25 Unpleasant Facts About the Jonestown Massacre
25 Unpleasant Facts About the Jonestown Massacre

25 Unpleasant Facts About the Jonestown Massacre

Trista - October 1, 2019

25 Unpleasant Facts About the Jonestown Massacre
A Peoples Temple Bus. PBS.

3. The “Death Tapes” Give Us The Most Information About That Fateful Day

One of the main reasons people know so much about the Jonestown massacre is because of the audio recordings tapped on that day. These tapes are now known as the “death tapes” and are often the first piece of information people look for when researching the massacre.

On these tapes, you can hear the conversations people had, the cries from the children, the way Jim Jones spoke to the group, and so much more. Psychologists and other professionals continuously analyze these tapes as a way to learn more about Jones and the massacre.

25 Unpleasant Facts About the Jonestown Massacre
“Healing” during a Peoples Temple meeting. PBS.

2. Most Members Did Not Want To Die

Listening to the “death tapes” is a challenge. The Jonestown massacre is a tragedy that people still struggle to understand, no matter how much they learn about the people involved. The more research completed from the “death tapes,” the more people realize one factor – most members didn’t want to die.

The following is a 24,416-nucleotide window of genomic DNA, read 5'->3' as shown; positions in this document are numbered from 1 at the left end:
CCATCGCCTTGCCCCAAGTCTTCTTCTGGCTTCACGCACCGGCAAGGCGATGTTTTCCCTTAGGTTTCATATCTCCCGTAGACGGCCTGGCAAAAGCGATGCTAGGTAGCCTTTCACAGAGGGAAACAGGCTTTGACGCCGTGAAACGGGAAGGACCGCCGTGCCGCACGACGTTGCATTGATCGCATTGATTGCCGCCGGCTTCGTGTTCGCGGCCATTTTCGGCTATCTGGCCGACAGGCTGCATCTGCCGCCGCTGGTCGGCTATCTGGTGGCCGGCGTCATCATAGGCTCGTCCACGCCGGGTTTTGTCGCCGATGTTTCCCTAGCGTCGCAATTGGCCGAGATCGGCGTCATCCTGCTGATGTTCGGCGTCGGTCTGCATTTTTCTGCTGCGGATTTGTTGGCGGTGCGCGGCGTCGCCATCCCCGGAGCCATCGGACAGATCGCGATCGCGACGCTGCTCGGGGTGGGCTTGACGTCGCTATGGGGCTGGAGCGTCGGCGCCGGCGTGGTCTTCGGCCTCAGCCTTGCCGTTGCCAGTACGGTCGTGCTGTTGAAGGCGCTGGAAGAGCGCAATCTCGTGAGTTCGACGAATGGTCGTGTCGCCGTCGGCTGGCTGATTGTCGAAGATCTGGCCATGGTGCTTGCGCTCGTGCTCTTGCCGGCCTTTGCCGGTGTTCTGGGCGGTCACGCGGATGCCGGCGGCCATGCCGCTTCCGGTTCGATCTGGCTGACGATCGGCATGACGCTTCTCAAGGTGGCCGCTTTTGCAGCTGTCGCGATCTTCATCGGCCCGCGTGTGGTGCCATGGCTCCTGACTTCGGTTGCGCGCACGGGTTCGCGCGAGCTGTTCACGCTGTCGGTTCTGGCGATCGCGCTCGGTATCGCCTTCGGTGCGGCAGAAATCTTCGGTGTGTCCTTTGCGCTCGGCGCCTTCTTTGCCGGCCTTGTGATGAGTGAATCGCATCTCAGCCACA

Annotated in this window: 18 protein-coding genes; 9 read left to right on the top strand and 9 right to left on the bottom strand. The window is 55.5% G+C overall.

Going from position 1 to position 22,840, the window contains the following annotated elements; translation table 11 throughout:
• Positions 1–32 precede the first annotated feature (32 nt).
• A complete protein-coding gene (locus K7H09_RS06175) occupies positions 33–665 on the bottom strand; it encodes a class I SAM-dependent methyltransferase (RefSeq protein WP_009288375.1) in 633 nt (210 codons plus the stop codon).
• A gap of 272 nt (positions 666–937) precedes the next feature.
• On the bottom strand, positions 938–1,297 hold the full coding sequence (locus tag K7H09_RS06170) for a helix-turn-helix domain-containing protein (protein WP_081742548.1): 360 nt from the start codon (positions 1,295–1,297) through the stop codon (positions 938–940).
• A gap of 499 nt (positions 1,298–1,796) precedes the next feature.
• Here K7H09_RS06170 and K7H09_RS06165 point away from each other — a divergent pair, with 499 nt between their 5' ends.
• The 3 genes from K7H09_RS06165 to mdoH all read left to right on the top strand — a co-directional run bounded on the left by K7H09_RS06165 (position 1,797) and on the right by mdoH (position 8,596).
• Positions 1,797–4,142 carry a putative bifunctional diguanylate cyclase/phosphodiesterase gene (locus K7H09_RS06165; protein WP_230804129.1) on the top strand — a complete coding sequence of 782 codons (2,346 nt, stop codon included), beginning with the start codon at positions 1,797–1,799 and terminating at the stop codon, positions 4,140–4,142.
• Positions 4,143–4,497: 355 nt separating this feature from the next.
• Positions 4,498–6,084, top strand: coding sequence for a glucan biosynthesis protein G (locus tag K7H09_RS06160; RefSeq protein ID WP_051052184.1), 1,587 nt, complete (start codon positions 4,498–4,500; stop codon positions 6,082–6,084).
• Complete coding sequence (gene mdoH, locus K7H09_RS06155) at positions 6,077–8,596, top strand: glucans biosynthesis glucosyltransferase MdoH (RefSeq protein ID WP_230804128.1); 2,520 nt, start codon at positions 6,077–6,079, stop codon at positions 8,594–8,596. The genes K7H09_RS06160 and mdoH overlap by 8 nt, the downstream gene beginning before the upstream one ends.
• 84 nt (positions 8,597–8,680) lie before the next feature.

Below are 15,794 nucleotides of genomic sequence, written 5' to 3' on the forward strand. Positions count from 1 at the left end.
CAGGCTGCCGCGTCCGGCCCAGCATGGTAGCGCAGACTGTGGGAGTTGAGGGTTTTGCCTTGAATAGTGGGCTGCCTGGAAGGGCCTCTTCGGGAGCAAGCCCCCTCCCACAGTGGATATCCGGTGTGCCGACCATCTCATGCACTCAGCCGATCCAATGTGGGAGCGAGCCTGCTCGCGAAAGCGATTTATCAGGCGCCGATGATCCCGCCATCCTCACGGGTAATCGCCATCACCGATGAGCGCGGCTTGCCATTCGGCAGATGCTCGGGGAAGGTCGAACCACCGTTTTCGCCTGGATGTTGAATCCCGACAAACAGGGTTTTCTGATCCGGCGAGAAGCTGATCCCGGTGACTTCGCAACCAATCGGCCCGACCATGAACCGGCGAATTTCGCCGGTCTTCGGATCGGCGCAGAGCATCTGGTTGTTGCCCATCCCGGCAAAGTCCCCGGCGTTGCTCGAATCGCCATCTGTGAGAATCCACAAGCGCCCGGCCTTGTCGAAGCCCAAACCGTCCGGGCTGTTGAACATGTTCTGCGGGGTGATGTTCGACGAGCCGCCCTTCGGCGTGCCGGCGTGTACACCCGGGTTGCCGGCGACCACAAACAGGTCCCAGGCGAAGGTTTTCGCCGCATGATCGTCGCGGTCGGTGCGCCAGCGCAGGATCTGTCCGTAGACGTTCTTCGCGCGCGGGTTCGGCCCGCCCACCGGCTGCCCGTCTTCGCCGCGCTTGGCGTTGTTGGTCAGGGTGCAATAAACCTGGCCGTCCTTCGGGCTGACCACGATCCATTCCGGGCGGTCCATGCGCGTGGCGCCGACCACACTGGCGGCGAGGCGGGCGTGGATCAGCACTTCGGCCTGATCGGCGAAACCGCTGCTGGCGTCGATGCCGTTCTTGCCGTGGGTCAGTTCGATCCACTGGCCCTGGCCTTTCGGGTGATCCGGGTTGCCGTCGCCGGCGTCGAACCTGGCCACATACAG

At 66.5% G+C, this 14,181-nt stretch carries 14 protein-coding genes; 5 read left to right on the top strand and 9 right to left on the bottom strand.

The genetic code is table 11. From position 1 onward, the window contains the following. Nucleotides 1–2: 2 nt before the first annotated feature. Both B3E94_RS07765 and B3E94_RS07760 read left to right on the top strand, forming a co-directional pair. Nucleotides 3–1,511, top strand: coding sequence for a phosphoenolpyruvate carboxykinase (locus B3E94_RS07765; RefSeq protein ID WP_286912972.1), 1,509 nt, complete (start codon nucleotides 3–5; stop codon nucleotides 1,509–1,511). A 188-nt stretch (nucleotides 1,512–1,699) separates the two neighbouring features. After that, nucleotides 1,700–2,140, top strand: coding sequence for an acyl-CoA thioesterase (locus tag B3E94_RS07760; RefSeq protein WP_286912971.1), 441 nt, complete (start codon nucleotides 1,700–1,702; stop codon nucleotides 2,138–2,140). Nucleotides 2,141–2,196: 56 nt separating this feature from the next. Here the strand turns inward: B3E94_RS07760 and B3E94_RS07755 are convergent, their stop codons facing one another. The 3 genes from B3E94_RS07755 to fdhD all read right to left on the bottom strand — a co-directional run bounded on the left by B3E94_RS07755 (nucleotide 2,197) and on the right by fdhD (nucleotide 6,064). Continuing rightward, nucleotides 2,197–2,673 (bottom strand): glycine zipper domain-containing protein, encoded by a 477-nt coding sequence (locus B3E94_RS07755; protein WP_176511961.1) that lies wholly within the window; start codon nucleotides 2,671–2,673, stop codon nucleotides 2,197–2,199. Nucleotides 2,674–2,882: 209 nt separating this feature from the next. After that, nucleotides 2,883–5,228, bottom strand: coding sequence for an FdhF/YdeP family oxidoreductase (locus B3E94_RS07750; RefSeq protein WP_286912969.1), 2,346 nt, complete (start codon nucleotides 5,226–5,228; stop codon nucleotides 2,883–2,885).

As you listen to the tapes, you hear several members tell other people that death is not the answer. People tried to find different ways, such as asking Jones if they could leave to try to make peace in the United States. Other people stated the children deserved to live.

25 Unpleasant Facts About the Jonestown Massacre
Jim Jones, his son Stephen, and two other men. PBS.

1. Many People Compare The Peoples Temple To A War Prison

While Jim Jones tried to convince members, he saved them from concentration camps; most survivors compare the Peoples Temple to a war prison. Members could not leave the base, and they received very little food. Guards always watched the camp, making sure people did not escape the grounds.

The working members of the Peoples Temple had to work at least 12 hours a day in the fields. The days were scorching and humid. Members received very little water. Eventually, Jones tried to keep members from communicating with each other for fear of a revolt.


Where did we find this information? Here are our sources:

“Things You Never Knew About The Jonestown Massacre.” Jonathan Sherman. Ranker.

“10 Facts About Jonestown You Didn’t Know.” Makenzie Kennedy. Vocal Criminal. October 2018.

“Jonestown.” Wikipedia.

“The Jonestown Massacre: 5 Fast Facts You Need to Know.” Beth Heyn. Heavy. February 2018.